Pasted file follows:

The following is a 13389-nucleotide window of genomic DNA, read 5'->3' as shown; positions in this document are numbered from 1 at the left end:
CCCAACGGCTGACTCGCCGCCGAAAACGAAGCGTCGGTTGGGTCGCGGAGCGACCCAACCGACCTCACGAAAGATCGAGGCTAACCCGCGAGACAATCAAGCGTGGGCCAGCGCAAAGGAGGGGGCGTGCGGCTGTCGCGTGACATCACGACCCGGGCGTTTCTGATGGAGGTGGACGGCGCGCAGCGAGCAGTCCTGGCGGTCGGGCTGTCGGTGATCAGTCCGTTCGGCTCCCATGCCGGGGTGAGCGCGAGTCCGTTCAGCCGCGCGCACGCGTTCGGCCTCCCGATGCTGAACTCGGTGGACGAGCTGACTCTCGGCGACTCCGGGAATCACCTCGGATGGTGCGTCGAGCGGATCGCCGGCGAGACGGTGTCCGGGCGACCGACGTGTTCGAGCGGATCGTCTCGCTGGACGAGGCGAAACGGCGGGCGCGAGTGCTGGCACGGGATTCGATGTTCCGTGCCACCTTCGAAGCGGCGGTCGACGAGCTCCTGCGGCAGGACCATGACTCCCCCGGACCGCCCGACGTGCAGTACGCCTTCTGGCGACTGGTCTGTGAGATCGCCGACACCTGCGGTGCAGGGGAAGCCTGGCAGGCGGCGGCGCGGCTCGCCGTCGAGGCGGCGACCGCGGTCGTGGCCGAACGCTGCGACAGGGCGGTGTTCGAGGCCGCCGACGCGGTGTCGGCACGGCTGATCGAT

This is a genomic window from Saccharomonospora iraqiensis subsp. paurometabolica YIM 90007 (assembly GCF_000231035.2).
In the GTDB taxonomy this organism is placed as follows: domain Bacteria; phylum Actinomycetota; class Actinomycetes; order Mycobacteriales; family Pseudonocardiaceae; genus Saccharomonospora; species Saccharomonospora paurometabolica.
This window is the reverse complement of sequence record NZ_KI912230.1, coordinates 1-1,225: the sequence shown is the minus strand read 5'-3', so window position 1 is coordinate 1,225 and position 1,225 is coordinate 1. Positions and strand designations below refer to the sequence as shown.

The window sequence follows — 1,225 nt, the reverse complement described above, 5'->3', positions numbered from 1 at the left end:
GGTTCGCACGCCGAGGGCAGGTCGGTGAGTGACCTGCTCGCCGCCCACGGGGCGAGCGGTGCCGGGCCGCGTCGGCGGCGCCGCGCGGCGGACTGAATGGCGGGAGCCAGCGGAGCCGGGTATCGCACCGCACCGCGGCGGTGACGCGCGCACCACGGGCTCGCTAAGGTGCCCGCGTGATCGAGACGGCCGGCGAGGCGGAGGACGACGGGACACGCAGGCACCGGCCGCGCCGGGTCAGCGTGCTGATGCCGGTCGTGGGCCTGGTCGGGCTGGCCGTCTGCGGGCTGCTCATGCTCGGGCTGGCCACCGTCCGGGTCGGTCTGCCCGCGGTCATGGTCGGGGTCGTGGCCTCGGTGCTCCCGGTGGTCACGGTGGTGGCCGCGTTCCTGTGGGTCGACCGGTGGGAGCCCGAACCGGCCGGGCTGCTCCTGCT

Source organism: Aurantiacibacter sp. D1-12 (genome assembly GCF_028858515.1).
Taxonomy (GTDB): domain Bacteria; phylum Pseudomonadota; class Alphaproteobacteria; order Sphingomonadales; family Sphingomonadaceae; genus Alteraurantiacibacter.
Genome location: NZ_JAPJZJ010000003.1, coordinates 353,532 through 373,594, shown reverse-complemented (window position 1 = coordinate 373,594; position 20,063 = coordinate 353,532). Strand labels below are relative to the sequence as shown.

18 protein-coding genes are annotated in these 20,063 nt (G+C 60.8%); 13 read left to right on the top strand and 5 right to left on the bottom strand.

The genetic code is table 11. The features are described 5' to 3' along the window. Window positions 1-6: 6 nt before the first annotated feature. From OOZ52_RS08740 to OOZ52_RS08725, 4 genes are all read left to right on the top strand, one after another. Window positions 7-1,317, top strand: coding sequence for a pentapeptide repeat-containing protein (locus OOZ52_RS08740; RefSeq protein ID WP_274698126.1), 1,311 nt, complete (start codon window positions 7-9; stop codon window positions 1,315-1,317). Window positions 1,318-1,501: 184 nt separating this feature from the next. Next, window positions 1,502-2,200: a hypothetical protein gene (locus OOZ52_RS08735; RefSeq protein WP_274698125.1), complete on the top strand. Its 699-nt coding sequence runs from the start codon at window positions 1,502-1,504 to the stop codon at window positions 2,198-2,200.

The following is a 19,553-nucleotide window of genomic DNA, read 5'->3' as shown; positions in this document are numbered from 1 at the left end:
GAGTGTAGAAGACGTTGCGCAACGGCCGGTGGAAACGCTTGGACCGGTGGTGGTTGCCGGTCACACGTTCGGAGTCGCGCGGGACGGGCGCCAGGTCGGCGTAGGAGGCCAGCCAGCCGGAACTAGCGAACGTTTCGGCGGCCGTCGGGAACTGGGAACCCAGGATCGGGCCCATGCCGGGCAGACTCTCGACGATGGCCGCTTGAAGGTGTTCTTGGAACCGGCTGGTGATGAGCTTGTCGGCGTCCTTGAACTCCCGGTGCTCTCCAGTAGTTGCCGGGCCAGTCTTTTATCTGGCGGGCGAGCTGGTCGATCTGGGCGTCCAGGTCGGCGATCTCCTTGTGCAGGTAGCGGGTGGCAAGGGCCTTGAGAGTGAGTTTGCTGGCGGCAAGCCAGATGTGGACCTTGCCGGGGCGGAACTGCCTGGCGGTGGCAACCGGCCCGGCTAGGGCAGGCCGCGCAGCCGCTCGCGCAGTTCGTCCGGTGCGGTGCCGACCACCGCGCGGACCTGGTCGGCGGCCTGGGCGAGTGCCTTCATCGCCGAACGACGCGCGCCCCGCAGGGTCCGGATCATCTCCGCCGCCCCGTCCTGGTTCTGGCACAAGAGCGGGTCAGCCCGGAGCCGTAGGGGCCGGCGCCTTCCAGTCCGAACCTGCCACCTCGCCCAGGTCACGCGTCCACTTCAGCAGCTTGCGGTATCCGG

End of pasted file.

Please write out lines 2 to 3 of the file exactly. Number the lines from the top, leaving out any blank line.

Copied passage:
CCCAACGGCTGACTCGCCGCCGAAAACGAAGCGTCGGTTGGGTCGCGGAGCGACCCAACCGACCTCACGAAAGATCGAGGCTAACCCGCGAGACAATCAAGCGTGGGCCAGCGCAAAGGAGGGGGCGTGCGGCTGTCGCGTGACATCACGACCCGGGCGTTTCTGATGGAGGTGGACGGCGCGCAGCGAGCAGTCCTGGCGGTCGGGCTGTCGGTGATCAGTCCGTTCGGCTCCCATGCCGGGGTGAGCGCGAGTCCGTTCAGCCGCGCGCACGCGTTCGGCCTCCCGATGCTGAACTCGGTGGACGAGCTGACTCTCGGCGACTCCGGGAATCACCTCGGATGGTGCGTCGAGCGGATCGCCGGCGAGACGGTGTCCGGGCGACCGACGTGTTCGAGCGGATCGTCTCGCTGGACGAGGCGAAACGGCGGGCGCGAGTGCTGGCACGGGATTCGATGTTCCGTGCCACCTTCGAAGCGGCGGTCGACGAGCTCCTGCGGCAGGACCATGACTCCCCCGGACCGCCCGACGTGCAGTACGCCTTCTGGCGACTGGTCTGTGAGATCGCCGACACCTGCGGTGCAGGGGAAGCCTGGCAGGCGGCGGCGCGGCTCGCCGTCGAGGCGGCGACCGCGGTCGTGGCCGAACGCTGCGACAGGGCGGTGTTCGAGGCCGCCGACGCGGTGTCGGCACGGCTGATCGAT

This is a genomic window from Saccharomonospora iraqiensis subsp. paurometabolica YIM 90007 (assembly GCF_000231035.2).